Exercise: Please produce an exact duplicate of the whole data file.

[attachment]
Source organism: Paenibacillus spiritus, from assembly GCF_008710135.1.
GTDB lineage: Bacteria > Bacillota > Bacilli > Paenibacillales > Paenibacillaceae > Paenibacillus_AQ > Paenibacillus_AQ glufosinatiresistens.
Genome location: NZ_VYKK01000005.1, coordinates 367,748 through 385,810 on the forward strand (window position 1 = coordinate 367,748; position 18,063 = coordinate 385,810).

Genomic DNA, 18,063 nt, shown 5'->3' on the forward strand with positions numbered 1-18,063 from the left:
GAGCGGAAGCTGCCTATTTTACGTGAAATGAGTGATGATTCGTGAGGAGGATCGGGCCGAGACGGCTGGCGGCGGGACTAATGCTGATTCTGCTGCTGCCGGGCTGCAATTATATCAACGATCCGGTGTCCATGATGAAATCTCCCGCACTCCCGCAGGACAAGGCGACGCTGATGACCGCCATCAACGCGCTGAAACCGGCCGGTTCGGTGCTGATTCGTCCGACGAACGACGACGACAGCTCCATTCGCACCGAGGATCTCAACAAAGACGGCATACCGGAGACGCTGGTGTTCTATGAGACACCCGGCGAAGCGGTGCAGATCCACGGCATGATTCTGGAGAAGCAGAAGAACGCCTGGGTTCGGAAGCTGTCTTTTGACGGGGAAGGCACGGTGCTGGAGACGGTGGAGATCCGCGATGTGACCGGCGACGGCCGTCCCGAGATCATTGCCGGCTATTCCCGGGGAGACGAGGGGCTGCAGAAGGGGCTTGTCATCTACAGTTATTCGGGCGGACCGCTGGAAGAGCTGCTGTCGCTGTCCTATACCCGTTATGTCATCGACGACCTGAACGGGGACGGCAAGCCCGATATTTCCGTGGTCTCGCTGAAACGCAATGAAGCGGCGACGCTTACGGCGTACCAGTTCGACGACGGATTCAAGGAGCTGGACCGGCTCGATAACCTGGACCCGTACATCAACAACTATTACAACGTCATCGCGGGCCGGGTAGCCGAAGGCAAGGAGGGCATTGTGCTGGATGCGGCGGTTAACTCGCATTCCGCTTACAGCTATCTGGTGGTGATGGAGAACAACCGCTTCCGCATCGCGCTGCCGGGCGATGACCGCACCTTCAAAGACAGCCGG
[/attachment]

Source organism: Paenibacillus spiritus, from assembly GCF_008710135.1.
GTDB lineage: Bacteria > Bacillota > Bacilli > Paenibacillales > Paenibacillaceae > Paenibacillus_AQ > Paenibacillus_AQ glufosinatiresistens.
Genome location: NZ_VYKK01000005.1, coordinates 367,748 through 385,810 on the forward strand (window position 1 = coordinate 367,748; position 18,063 = coordinate 385,810).

Genomic DNA, 18,063 nt, shown 5'->3' on the forward strand with positions numbered 1-18,063 from the left:
GAGCGGAAGCTGCCTATTTTACGTGAAATGAGTGATGATTCGTGAGGAGGATCGGGCCGAGACGGCTGGCGGCGGGACTAATGCTGATTCTGCTGCTGCCGGGCTGCAATTATATCAACGATCCGGTGTCCATGATGAAATCTCCCGCACTCCCGCAGGACAAGGCGACGCTGATGACCGCCATCAACGCGCTGAAACCGGCCGGTTCGGTGCTGATTCGTCCGACGAACGACGACGACAGCTCCATTCGCACCGAGGATCTCAACAAAGACGGCATACCGGAGACGCTGGTGTTCTATGAGACACCCGGCGAAGCGGTGCAGATCCACGGCATGATTCTGGAGAAGCAGAAGAACGCCTGGGTTCGGAAGCTGTCTTTTGACGGGGAAGGCACGGTGCTGGAGACGGTGGAGATCCGCGATGTGACCGGCGACGGCCGTCCCGAGATCATTGCCGGCTATTCCCGGGGAGACGAGGGGCTGCAGAAGGGGCTTGTCATCTACAGTTATTCGGGCGGACCGCTGGAAGAGCTGCTGTCGCTGTCCTATACCCGTTATGTCATCGACGACCTGAACGGGGACGGCAAGCCCGATATTTCCGTGGTCTCGCTGAAACGCAATGAAGCGGCGACGCTTACGGCGTACCAGTTCGACGACGGATTCAAGGAGCTGGACCGGCTCGATAACCTGGACCCGTACATCAACAACTATTACAACGTCATCGCGGGCCGGGTAGCCGAAGGCAAGGAGGGCATTGTGCTGGATGCGGCGGTTAACTCGCATTCCGCTTACAGCTATCTGGTGGTGATGGAGAACAACCGCTTCCGCATCGCGCTGCCGGGCGATGACCGCACCTTCAAAGACAGCCGG